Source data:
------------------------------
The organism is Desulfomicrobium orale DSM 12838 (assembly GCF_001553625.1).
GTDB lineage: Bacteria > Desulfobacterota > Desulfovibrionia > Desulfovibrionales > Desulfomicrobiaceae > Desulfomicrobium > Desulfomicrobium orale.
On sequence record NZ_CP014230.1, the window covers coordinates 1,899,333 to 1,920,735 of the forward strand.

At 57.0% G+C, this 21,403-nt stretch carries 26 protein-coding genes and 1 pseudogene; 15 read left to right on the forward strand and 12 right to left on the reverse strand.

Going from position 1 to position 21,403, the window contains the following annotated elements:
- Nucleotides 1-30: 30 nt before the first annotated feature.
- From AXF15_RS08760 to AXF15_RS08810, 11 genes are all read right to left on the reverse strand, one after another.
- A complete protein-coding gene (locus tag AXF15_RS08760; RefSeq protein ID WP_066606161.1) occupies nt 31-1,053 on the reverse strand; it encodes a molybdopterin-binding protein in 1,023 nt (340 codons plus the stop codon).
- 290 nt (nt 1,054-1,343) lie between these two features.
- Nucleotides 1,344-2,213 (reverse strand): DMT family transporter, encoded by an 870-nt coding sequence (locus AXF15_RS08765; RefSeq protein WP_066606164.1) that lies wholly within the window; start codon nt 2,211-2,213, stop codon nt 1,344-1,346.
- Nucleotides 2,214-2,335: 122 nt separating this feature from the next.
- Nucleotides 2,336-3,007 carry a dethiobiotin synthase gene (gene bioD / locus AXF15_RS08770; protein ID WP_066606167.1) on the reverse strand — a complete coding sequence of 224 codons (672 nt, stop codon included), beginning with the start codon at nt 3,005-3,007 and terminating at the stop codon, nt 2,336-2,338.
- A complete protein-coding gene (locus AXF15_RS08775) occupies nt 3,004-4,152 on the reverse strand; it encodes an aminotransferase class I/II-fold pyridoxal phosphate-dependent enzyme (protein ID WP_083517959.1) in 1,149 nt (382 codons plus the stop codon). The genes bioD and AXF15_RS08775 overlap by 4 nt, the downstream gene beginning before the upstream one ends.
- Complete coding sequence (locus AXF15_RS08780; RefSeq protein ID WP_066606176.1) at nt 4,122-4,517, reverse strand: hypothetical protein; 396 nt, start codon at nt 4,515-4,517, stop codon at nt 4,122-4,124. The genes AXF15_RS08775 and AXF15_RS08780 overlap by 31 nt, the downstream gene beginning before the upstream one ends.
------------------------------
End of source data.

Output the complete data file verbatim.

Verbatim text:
The organism is Desulfomicrobium orale DSM 12838 (assembly GCF_001553625.1).
GTDB lineage: Bacteria > Desulfobacterota > Desulfovibrionia > Desulfovibrionales > Desulfomicrobiaceae > Desulfomicrobium > Desulfomicrobium orale.
On sequence record NZ_CP014230.1, the window covers coordinates 1,899,333 to 1,920,735 of the forward strand.

At 57.0% G+C, this 21,403-nt stretch carries 26 protein-coding genes and 1 pseudogene; 15 read left to right on the forward strand and 12 right to left on the reverse strand.

Going from position 1 to position 21,403, the window contains the following annotated elements:
- Nucleotides 1-30: 30 nt before the first annotated feature.
- From AXF15_RS08760 to AXF15_RS08810, 11 genes are all read right to left on the reverse strand, one after another.
- A complete protein-coding gene (locus tag AXF15_RS08760; RefSeq protein ID WP_066606161.1) occupies nt 31-1,053 on the reverse strand; it encodes a molybdopterin-binding protein in 1,023 nt (340 codons plus the stop codon).
- 290 nt (nt 1,054-1,343) lie between these two features.
- Nucleotides 1,344-2,213 (reverse strand): DMT family transporter, encoded by an 870-nt coding sequence (locus AXF15_RS08765; RefSeq protein WP_066606164.1) that lies wholly within the window; start codon nt 2,211-2,213, stop codon nt 1,344-1,346.
- Nucleotides 2,214-2,335: 122 nt separating this feature from the next.
- Nucleotides 2,336-3,007 carry a dethiobiotin synthase gene (gene bioD / locus AXF15_RS08770; protein ID WP_066606167.1) on the reverse strand — a complete coding sequence of 224 codons (672 nt, stop codon included), beginning with the start codon at nt 3,005-3,007 and terminating at the stop codon, nt 2,336-2,338.
- A complete protein-coding gene (locus AXF15_RS08775) occupies nt 3,004-4,152 on the reverse strand; it encodes an aminotransferase class I/II-fold pyridoxal phosphate-dependent enzyme (protein ID WP_083517959.1) in 1,149 nt (382 codons plus the stop codon). The genes bioD and AXF15_RS08775 overlap by 4 nt, the downstream gene beginning before the upstream one ends.
- Complete coding sequence (locus AXF15_RS08780; RefSeq protein ID WP_066606176.1) at nt 4,122-4,517, reverse strand: hypothetical protein; 396 nt, start codon at nt 4,515-4,517, stop codon at nt 4,122-4,124. The genes AXF15_RS08775 and AXF15_RS08780 overlap by 31 nt, the downstream gene beginning before the upstream one ends.